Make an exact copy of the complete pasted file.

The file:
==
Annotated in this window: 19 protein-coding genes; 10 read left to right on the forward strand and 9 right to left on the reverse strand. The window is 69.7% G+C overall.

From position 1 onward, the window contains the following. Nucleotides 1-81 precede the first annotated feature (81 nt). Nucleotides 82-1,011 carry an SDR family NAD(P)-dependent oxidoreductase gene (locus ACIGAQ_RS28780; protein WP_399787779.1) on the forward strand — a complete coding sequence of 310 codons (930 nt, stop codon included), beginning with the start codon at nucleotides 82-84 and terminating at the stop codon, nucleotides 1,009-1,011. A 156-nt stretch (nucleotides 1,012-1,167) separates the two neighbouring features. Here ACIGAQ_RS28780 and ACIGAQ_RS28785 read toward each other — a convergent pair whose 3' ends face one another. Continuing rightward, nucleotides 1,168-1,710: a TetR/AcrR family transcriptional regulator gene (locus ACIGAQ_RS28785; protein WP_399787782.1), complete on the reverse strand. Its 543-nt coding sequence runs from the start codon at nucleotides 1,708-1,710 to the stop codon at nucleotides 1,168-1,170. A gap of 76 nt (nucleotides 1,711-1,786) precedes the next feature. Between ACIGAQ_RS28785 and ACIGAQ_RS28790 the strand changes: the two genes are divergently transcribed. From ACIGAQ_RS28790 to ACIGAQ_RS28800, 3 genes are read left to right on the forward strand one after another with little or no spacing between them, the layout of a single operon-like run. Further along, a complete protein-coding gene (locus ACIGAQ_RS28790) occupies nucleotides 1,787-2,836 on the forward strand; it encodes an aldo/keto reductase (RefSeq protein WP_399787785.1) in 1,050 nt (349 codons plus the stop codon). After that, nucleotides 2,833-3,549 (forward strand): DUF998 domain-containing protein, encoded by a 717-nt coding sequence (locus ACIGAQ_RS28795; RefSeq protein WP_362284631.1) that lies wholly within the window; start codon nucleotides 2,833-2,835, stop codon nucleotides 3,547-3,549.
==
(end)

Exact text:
Annotated in this window: 19 protein-coding genes; 10 read left to right on the forward strand and 9 right to left on the reverse strand. The window is 69.7% G+C overall.

From position 1 onward, the window contains the following. Nucleotides 1-81 precede the first annotated feature (81 nt). Nucleotides 82-1,011 carry an SDR family NAD(P)-dependent oxidoreductase gene (locus ACIGAQ_RS28780; protein WP_399787779.1) on the forward strand — a complete coding sequence of 310 codons (930 nt, stop codon included), beginning with the start codon at nucleotides 82-84 and terminating at the stop codon, nucleotides 1,009-1,011. A 156-nt stretch (nucleotides 1,012-1,167) separates the two neighbouring features. Here ACIGAQ_RS28780 and ACIGAQ_RS28785 read toward each other — a convergent pair whose 3' ends face one another. Continuing rightward, nucleotides 1,168-1,710: a TetR/AcrR family transcriptional regulator gene (locus ACIGAQ_RS28785; protein WP_399787782.1), complete on the reverse strand. Its 543-nt coding sequence runs from the start codon at nucleotides 1,708-1,710 to the stop codon at nucleotides 1,168-1,170. A gap of 76 nt (nucleotides 1,711-1,786) precedes the next feature. Between ACIGAQ_RS28785 and ACIGAQ_RS28790 the strand changes: the two genes are divergently transcribed. From ACIGAQ_RS28790 to ACIGAQ_RS28800, 3 genes are read left to right on the forward strand one after another with little or no spacing between them, the layout of a single operon-like run. Further along, a complete protein-coding gene (locus ACIGAQ_RS28790) occupies nucleotides 1,787-2,836 on the forward strand; it encodes an aldo/keto reductase (RefSeq protein WP_399787785.1) in 1,050 nt (349 codons plus the stop codon). After that, nucleotides 2,833-3,549 (forward strand): DUF998 domain-containing protein, encoded by a 717-nt coding sequence (locus ACIGAQ_RS28795; RefSeq protein WP_362284631.1) that lies wholly within the window; start codon nucleotides 2,833-2,835, stop codon nucleotides 3,547-3,549.